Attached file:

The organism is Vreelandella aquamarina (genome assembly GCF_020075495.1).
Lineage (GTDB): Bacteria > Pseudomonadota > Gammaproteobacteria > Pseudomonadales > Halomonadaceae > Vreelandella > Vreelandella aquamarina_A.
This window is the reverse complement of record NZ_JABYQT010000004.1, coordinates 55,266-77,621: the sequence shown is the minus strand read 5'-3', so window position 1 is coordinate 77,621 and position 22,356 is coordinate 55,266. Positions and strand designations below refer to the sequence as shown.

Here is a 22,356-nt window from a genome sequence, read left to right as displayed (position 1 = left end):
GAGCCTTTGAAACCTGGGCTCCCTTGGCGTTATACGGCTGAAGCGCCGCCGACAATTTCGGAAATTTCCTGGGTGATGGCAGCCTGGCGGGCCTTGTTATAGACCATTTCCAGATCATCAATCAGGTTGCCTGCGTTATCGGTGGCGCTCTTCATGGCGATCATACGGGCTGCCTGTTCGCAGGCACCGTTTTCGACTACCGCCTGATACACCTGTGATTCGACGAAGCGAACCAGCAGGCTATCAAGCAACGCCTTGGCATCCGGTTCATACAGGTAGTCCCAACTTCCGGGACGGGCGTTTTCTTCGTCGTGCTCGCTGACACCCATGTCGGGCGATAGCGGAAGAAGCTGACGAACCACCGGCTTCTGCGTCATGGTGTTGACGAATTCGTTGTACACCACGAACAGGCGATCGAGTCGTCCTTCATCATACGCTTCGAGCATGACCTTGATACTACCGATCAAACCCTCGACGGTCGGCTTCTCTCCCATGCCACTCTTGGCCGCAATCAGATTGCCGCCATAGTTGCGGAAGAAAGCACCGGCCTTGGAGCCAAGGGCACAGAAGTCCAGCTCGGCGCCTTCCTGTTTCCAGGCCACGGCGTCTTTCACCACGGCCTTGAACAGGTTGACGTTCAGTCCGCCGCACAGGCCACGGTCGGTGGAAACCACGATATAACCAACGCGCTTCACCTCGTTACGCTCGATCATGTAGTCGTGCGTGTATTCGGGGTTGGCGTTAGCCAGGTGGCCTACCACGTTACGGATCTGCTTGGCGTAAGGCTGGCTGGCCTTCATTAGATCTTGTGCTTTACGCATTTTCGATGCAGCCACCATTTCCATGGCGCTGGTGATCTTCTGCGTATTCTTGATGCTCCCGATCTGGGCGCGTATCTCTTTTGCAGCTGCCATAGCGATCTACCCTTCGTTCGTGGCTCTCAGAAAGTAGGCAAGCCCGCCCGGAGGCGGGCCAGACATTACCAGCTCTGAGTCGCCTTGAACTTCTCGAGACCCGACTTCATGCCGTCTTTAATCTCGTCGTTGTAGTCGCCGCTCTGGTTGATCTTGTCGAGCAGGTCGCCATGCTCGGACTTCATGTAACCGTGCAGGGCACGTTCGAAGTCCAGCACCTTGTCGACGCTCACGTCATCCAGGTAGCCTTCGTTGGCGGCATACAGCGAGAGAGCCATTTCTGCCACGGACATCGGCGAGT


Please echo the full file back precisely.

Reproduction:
The organism is Vreelandella aquamarina (genome assembly GCF_020075495.1).
Lineage (GTDB): Bacteria > Pseudomonadota > Gammaproteobacteria > Pseudomonadales > Halomonadaceae > Vreelandella > Vreelandella aquamarina_A.
This window is the reverse complement of record NZ_JABYQT010000004.1, coordinates 55,266-77,621: the sequence shown is the minus strand read 5'-3', so window position 1 is coordinate 77,621 and position 22,356 is coordinate 55,266. Positions and strand designations below refer to the sequence as shown.

Here is a 22,356-nt window from a genome sequence, read left to right as displayed (position 1 = left end):
GAGCCTTTGAAACCTGGGCTCCCTTGGCGTTATACGGCTGAAGCGCCGCCGACAATTTCGGAAATTTCCTGGGTGATGGCAGCCTGGCGGGCCTTGTTATAGACCATTTCCAGATCATCAATCAGGTTGCCTGCGTTATCGGTGGCGCTCTTCATGGCGATCATACGGGCTGCCTGTTCGCAGGCACCGTTTTCGACTACCGCCTGATACACCTGTGATTCGACGAAGCGAACCAGCAGGCTATCAAGCAACGCCTTGGCATCCGGTTCATACAGGTAGTCCCAACTTCCGGGACGGGCGTTTTCTTCGTCGTGCTCGCTGACACCCATGTCGGGCGATAGCGGAAGAAGCTGACGAACCACCGGCTTCTGCGTCATGGTGTTGACGAATTCGTTGTACACCACGAACAGGCGATCGAGTCGTCCTTCATCATACGCTTCGAGCATGACCTTGATACTACCGATCAAACCCTCGACGGTCGGCTTCTCTCCCATGCCACTCTTGGCCGCAATCAGATTGCCGCCATAGTTGCGGAAGAAAGCACCGGCCTTGGAGCCAAGGGCACAGAAGTCCAGCTCGGCGCCTTCCTGTTTCCAGGCCACGGCGTCTTTCACCACGGCCTTGAACAGGTTGACGTTCAGTCCGCCGCACAGGCCACGGTCGGTGGAAACCACGATATAACCAACGCGCTTCACCTCGTTACGCTCGATCATGTAGTCGTGCGTGTATTCGGGGTTGGCGTTAGCCAGGTGGCCTACCACGTTACGGATCTGCTTGGCGTAAGGCTGGCTGGCCTTCATTAGATCTTGTGCTTTACGCATTTTCGATGCAGCCACCATTTCCATGGCGCTGGTGATCTTCTGCGTATTCTTGATGCTCCCGATCTGGGCGCGTATCTCTTTTGCAGCTGCCATAGCGATCTACCCTTCGTTCGTGGCTCTCAGAAAGTAGGCAAGCCCGCCCGGAGGCGGGCCAGACATTACCAGCTCTGAGTCGCCTTGAACTTCTCGAGACCCGACTTCATGCCGTCTTTAATCTCGTCGTTGTAGTCGCCGCTCTGGTTGATCTTGTCGAGCAGGTCGCCATGCTCGGACTTCATGTAACCGTGCAGGGCACGTTCGAAGTCCAGCACCTTGTCGACGCTCACGTCATCCAGGTAGCCTTCGTTGGCGGCATACAGCGAGAGAGCCATTTCTGCCACGGACATCGGCGAGT